This story was produced in partnership with students at the Medill School of Journalism at Northwestern University and WTTW News.
By: Bridgette Adu-Wadier, Selena Kuznikov and Samantha Aguilar
Chicago Public Schools has been working to combat declining enrollment and funding challenges — but a significant number of low-income families of color are choosing to leave the district, opting for private and charter schools.
For North Center parent Blanca Rosa Chattin, sending her daughter to DePaul College Prep, a private high school in Roscoe Village, was a necessary shift.
“We graduated from CPS, and we moved into private school,” Chattin said. “And I think it was the best for my child because she adapted well to the new system.”
Still, Chattin said dealing with the change hasn’t been easy financially. A scholarship covers half her daughter’s tuition, but Chattin makes sacrifices to pay for the other half.
“We took the risk,” Chattin said. “We said, ‘OK, we’ll have to work.’ I start working more hours, and we both, you know, push ourselves to work a little more to increase our budget.”
High school Spanish teacher Claire De Leon transferred from Roberto Clemente Community Academy to Amundsen High School, a larger school. She said she saw many students transfer out of Clemente to charter or alternative schools.
De Leon said serving students at Clemente was a challenge because low enrollment and unengaged students go hand in hand.
“I was becoming apathetic and sort of stagnant as an educator,” she said, “which is not what my students deserve from their teacher.”
Chattin said smaller class sizes and supportive faculty at DePaul have helped her daughter thrive in a new environment.
“There’s a better teacher-student ratio,” Chattin said, “[and] the teacher emails me and says, ‘You know, she needs help in this and this and that.’”
Chattin’s story is part of a growing trend in CPS, a district with a majority Black and Latino population. Students are leaving their neighborhood schools, opting for private and charter schools — even if they’re located father away.
Between 2019 and 2022, CPS lost nearly 37,000 students — 10% of its total enrollment. Of those students, 91% came from low-income families.
According to CPS Chief Portfolio Officer Alfonso Carmona, multiple factors contributed to the drop enrollment. These include dissatisfaction with high school options, declining birth rates and families moving out of Chicago.
“When it comes to making decisions about leaving CPS,” Carmona said, “some of the families are not necessarily leaving the city. They’re leaving the district and going to either private schools, parochial schools, and also many of our families are going into charter schools.”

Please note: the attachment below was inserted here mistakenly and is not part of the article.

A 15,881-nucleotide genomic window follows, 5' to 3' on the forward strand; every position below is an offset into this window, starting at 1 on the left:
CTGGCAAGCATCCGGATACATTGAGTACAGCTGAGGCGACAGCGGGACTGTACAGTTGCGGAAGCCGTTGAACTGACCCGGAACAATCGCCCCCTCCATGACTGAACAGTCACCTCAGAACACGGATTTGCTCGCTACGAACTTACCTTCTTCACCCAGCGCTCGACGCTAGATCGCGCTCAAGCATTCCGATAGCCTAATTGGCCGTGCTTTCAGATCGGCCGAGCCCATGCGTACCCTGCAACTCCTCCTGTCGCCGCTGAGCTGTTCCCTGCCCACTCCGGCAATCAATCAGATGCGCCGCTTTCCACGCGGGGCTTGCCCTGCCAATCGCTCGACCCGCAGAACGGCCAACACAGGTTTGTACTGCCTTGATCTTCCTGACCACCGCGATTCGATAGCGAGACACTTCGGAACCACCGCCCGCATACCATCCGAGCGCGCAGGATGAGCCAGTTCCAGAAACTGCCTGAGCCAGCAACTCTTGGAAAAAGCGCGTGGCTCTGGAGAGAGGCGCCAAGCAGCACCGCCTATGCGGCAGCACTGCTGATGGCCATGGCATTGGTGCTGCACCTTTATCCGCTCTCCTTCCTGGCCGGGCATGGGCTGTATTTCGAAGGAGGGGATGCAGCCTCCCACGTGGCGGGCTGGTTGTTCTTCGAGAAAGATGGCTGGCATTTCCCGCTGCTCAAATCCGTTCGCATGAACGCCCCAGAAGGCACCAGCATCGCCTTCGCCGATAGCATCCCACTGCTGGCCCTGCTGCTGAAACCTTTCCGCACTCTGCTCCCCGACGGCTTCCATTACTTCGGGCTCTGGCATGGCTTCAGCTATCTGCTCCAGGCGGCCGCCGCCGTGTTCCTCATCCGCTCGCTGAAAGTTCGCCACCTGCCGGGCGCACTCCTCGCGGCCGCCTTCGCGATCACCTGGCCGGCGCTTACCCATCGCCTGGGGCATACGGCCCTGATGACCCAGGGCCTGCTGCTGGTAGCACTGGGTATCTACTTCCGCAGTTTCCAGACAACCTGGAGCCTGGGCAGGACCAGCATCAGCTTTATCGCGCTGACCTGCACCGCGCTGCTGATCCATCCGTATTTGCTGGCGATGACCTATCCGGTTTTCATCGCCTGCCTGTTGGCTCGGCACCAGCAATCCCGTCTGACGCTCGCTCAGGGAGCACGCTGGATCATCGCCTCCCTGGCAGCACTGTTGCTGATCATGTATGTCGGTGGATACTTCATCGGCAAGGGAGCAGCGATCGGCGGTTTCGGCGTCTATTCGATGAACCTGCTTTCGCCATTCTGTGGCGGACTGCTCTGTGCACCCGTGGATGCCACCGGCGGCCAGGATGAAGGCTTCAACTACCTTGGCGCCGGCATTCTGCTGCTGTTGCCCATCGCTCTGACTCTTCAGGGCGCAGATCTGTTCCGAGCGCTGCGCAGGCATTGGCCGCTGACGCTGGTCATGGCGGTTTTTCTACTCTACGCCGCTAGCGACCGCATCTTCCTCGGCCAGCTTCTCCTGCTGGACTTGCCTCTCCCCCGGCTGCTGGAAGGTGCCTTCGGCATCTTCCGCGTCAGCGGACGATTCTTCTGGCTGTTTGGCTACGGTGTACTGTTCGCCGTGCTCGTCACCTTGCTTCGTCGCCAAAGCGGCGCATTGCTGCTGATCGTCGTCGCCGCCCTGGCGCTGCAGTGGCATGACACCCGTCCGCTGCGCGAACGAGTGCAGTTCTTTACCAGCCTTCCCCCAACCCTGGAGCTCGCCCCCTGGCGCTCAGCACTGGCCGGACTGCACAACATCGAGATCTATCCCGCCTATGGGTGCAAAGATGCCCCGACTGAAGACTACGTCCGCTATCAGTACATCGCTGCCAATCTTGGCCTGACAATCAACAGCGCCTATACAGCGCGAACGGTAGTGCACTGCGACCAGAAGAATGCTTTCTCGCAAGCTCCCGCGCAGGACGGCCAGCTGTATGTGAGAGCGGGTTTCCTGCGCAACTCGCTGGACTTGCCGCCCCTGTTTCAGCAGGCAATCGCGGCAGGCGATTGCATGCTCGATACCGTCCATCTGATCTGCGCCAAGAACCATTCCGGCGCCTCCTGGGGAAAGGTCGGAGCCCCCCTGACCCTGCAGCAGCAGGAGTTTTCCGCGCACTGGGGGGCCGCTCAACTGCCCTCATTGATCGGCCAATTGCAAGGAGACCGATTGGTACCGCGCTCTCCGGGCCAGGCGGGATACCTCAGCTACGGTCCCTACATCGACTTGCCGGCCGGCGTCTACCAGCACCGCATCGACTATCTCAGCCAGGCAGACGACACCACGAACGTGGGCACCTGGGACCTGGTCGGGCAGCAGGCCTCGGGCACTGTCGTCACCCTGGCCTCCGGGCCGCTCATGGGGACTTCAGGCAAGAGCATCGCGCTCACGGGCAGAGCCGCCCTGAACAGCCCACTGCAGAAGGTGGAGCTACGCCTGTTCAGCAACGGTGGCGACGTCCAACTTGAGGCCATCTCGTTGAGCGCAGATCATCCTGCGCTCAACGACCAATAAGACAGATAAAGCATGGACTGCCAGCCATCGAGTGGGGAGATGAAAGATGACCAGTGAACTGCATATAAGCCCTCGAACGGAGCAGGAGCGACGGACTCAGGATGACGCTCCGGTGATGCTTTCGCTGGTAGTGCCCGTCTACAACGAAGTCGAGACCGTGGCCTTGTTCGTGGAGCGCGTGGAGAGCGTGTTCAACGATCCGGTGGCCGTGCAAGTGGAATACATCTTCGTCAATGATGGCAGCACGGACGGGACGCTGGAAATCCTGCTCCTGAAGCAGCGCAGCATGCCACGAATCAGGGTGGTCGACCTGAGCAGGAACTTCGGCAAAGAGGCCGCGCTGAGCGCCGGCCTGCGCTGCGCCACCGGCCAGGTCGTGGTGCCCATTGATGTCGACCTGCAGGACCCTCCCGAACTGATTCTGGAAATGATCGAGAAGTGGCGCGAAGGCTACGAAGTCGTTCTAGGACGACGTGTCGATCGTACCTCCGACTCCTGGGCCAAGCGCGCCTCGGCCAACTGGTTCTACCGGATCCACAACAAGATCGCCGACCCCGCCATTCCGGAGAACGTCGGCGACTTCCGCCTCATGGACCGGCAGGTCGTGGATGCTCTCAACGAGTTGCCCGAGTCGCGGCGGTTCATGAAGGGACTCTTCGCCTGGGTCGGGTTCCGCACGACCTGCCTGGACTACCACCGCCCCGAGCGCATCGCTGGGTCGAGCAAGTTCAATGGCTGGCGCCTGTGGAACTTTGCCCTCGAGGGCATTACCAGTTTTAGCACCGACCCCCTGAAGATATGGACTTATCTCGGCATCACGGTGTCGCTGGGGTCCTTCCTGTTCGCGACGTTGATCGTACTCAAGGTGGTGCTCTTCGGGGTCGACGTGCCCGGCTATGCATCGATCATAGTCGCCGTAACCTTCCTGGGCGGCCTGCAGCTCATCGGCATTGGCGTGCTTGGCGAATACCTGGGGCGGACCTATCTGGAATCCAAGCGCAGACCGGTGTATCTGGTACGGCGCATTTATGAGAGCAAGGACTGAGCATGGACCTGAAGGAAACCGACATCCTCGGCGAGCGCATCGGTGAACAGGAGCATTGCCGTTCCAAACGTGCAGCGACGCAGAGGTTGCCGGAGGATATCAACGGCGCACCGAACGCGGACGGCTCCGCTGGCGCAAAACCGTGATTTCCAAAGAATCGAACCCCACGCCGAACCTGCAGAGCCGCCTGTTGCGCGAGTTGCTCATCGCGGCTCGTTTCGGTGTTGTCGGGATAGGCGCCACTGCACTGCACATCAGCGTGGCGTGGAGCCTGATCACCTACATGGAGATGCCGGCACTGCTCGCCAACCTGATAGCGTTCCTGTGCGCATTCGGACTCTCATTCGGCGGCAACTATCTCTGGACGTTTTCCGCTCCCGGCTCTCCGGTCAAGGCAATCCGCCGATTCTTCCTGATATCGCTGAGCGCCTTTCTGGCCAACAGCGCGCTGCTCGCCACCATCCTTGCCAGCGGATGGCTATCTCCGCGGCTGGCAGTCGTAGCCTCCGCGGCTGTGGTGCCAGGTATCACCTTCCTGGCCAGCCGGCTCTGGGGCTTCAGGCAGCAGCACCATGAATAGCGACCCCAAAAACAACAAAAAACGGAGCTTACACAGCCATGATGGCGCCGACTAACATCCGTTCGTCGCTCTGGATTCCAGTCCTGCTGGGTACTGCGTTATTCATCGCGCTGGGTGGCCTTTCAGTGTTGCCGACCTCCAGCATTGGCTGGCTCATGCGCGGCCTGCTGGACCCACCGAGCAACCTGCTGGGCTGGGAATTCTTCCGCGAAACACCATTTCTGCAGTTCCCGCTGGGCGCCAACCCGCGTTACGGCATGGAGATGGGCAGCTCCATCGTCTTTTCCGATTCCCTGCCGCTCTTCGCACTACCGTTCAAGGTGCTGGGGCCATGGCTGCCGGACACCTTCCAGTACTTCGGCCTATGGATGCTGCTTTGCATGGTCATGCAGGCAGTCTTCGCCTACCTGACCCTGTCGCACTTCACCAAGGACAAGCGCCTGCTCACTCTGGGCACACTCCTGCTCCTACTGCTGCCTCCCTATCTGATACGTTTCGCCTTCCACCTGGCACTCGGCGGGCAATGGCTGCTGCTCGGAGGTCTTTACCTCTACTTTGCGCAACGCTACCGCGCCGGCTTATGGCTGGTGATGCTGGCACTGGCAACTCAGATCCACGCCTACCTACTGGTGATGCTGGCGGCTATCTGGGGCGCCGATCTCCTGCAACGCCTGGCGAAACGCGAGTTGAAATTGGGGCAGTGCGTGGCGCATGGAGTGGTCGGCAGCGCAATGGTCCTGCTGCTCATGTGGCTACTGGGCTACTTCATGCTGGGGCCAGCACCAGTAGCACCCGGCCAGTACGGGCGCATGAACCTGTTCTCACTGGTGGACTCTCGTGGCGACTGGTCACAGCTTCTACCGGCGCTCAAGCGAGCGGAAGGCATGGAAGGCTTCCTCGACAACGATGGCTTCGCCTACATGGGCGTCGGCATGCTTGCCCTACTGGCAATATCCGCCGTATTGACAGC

Blaire Flowers, a mother of five, chose to keep her 3-year-old son in his neighborhood school but moved her 15-year-old daughter to a charter school.
Flowers said her Austin neighborhood schools no longer offers as many educational opportunities as they did when she was a student at Austin Community Academy High School 20 years ago. Flowers said she feels the charter school offers more opportunities for her daughter.
“They have the Phoenix Pact, which is a program that helps students who keep their GPA up, and they’re doing good in school, they pay for college,” Flowers said.
The Austin resident rushes six miles to North Lawndale after dropping off her son.
“I have to drop him off here and then hurry up and get her to North Lawndale so she can be on time,” Flowers said. “And most of the time, I don’t make it.”
According to Carmona, it’s not uncommon for parents to literally go the extra mile.
“Many of our families, unfortunately, are willing to travel 10, 15 miles to go to a school because there’s the perception that the school in the neighborhood is not good enough,” Carmona said.
Most charter schools in Chicago are part of CPS. According to the Illinois Network of Charter Schools, 96% of students who attend charter schools are students of color.
“A key element in this process,” Carmona said, “is not only to address the issues with enrollment and declining enrollment but also to minimize the amount of time our students are traveling to a school and to make our neighborhood schools stronger.”
Carmona said that in past years, low-enrollment schools would lose out on necessary funding due to the loss of students. While CPS still uses a student-based budgeting formula, Carmona said the district is now providing additional financial support to neighborhood schools experiencing declining enrollment.
“This year, we are looking into how we approach this moving forward to make it more sustainable, to ensure that our students in a smaller school get the experiences that they deserve, regardless of the number of students that are in that particular school,” Carmona said.
Despite the district’s efforts, Chattin said she’s confident in her decision to move her daughter to a private school and that she’ll do whatever it takes to keep her daughter there.